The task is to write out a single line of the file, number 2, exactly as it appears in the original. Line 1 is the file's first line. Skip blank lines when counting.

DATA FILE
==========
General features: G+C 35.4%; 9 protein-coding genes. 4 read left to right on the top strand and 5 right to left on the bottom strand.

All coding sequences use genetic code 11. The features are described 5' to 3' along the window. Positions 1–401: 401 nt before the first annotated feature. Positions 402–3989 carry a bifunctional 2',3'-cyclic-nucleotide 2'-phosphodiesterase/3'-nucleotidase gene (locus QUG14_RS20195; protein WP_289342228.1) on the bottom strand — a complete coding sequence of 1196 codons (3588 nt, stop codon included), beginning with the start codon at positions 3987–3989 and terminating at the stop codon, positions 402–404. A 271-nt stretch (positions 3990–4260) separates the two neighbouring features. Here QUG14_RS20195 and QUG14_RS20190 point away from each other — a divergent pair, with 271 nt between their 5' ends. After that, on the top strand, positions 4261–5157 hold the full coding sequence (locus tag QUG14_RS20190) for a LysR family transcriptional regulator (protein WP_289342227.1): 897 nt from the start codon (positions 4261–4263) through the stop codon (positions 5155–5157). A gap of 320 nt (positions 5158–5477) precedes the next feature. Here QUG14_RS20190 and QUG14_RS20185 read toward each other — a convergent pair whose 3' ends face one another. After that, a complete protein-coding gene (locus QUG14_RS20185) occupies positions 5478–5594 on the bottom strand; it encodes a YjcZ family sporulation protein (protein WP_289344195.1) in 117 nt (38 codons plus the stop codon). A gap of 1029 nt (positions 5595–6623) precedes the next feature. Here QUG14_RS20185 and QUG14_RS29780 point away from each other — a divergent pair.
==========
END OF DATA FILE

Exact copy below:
All coding sequences use genetic code 11. The features are described 5' to 3' along the window. Positions 1–401: 401 nt before the first annotated feature. Positions 402–3989 carry a bifunctional 2',3'-cyclic-nucleotide 2'-phosphodiesterase/3'-nucleotidase gene (locus QUG14_RS20195; protein WP_289342228.1) on the bottom strand — a complete coding sequence of 1196 codons (3588 nt, stop codon included), beginning with the start codon at positions 3987–3989 and terminating at the stop codon, positions 402–404. A 271-nt stretch (positions 3990–4260) separates the two neighbouring features. Here QUG14_RS20195 and QUG14_RS20190 point away from each other — a divergent pair, with 271 nt between their 5' ends. After that, on the top strand, positions 4261–5157 hold the full coding sequence (locus tag QUG14_RS20190) for a LysR family transcriptional regulator (protein WP_289342227.1): 897 nt from the start codon (positions 4261–4263) through the stop codon (positions 5155–5157). A gap of 320 nt (positions 5158–5477) precedes the next feature. Here QUG14_RS20190 and QUG14_RS20185 read toward each other — a convergent pair whose 3' ends face one another. After that, a complete protein-coding gene (locus QUG14_RS20185) occupies positions 5478–5594 on the bottom strand; it encodes a YjcZ family sporulation protein (protein WP_289344195.1) in 117 nt (38 codons plus the stop codon). A gap of 1029 nt (positions 5595–6623) precedes the next feature. Here QUG14_RS20185 and QUG14_RS29780 point away from each other — a divergent pair.